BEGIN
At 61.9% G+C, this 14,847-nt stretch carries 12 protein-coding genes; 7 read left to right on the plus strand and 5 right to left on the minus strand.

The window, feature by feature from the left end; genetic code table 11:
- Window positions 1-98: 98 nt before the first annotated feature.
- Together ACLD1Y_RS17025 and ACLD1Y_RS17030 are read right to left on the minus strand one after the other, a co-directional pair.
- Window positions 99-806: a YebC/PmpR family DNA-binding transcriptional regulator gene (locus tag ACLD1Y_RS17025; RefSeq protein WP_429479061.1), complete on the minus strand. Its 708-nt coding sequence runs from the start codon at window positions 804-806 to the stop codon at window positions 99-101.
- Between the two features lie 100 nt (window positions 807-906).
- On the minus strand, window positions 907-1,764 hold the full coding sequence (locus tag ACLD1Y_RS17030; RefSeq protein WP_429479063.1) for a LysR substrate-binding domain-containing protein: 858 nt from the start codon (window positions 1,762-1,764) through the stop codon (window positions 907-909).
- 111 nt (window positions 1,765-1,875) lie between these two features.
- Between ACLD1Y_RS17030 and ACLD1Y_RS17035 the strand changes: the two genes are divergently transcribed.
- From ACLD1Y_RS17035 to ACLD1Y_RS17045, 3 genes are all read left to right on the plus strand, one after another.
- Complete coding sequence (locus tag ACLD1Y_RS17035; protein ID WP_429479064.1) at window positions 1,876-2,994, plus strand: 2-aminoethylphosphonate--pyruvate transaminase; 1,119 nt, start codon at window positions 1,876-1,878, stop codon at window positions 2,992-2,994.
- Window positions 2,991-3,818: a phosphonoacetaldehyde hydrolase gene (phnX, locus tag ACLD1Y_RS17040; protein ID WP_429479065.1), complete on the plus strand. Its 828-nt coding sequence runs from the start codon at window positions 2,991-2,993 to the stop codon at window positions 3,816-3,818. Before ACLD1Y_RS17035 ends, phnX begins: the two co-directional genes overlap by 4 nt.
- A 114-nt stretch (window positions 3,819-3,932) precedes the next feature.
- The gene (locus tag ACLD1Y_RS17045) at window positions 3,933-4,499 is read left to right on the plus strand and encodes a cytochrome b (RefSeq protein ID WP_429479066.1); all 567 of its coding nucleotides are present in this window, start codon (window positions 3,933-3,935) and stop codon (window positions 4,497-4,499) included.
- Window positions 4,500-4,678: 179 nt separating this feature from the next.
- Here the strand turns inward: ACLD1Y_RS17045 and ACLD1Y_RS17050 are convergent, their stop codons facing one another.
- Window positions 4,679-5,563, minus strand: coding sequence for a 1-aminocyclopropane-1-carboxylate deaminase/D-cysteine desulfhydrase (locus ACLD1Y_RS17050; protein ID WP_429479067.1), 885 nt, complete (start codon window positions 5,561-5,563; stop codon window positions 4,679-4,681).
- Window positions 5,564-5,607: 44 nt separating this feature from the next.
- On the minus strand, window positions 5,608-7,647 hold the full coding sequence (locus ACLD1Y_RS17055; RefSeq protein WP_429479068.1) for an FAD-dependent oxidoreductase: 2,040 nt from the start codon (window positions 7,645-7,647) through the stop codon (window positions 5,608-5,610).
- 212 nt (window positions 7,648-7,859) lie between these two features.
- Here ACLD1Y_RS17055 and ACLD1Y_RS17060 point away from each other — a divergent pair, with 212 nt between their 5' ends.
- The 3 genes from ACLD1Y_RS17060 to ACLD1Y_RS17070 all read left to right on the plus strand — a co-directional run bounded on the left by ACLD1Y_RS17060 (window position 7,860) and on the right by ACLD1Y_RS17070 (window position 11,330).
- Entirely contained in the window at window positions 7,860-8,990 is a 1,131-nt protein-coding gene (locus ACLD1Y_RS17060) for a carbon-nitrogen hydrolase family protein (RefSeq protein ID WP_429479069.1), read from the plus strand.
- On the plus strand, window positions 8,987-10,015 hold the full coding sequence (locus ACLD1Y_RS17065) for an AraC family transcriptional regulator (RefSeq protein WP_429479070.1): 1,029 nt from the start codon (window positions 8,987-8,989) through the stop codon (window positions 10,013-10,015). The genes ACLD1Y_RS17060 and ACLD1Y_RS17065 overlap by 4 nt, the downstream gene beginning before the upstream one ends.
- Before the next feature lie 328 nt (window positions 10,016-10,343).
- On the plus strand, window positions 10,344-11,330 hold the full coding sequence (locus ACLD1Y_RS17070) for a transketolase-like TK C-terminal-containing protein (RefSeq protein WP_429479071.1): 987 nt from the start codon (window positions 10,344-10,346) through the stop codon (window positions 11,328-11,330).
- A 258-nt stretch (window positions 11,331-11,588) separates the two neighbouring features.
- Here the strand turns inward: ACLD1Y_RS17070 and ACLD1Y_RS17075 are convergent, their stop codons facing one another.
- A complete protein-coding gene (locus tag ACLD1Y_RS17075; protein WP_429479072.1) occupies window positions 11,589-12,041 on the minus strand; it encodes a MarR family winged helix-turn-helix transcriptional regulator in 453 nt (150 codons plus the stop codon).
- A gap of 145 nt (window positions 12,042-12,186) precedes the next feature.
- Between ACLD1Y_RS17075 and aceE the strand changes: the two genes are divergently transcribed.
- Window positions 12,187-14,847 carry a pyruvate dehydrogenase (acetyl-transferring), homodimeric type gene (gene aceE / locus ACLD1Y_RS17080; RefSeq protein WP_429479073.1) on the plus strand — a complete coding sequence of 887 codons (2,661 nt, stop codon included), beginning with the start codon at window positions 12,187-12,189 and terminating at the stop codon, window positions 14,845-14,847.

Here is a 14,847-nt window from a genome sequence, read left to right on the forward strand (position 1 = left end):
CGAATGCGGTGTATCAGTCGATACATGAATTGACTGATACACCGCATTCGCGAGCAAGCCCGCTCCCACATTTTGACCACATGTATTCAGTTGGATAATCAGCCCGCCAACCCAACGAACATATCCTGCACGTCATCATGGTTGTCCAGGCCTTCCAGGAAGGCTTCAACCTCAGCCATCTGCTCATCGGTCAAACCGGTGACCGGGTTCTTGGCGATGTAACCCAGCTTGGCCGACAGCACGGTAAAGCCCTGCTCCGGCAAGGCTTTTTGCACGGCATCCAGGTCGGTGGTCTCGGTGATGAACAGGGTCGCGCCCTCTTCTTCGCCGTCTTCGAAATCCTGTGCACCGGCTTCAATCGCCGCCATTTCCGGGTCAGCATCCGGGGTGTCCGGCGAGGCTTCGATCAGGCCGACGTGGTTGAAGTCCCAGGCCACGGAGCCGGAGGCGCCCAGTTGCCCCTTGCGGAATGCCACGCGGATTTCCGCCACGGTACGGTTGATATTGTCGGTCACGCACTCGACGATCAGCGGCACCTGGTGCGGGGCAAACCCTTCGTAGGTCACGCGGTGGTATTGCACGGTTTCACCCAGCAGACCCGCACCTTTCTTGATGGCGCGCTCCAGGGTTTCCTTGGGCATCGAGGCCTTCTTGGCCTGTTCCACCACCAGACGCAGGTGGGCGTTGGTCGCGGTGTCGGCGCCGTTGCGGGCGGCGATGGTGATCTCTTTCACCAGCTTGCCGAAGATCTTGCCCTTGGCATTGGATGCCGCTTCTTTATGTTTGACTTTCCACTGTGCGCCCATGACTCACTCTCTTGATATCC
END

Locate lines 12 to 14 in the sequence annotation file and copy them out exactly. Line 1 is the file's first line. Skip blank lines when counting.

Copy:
- Window positions 2,991-3,818: a phosphonoacetaldehyde hydrolase gene (phnX, locus tag ACLD1Y_RS17040; protein ID WP_429479065.1), complete on the plus strand. Its 828-nt coding sequence runs from the start codon at window positions 2,991-2,993 to the stop codon at window positions 3,816-3,818. Before ACLD1Y_RS17035 ends, phnX begins: the two co-directional genes overlap by 4 nt.
- A 114-nt stretch (window positions 3,819-3,932) precedes the next feature.
- The gene (locus tag ACLD1Y_RS17045) at window positions 3,933-4,499 is read left to right on the plus strand and encodes a cytochrome b (RefSeq protein ID WP_429479066.1); all 567 of its coding nucleotides are present in this window, start codon (window positions 3,933-3,935) and stop codon (window positions 4,497-4,499) included.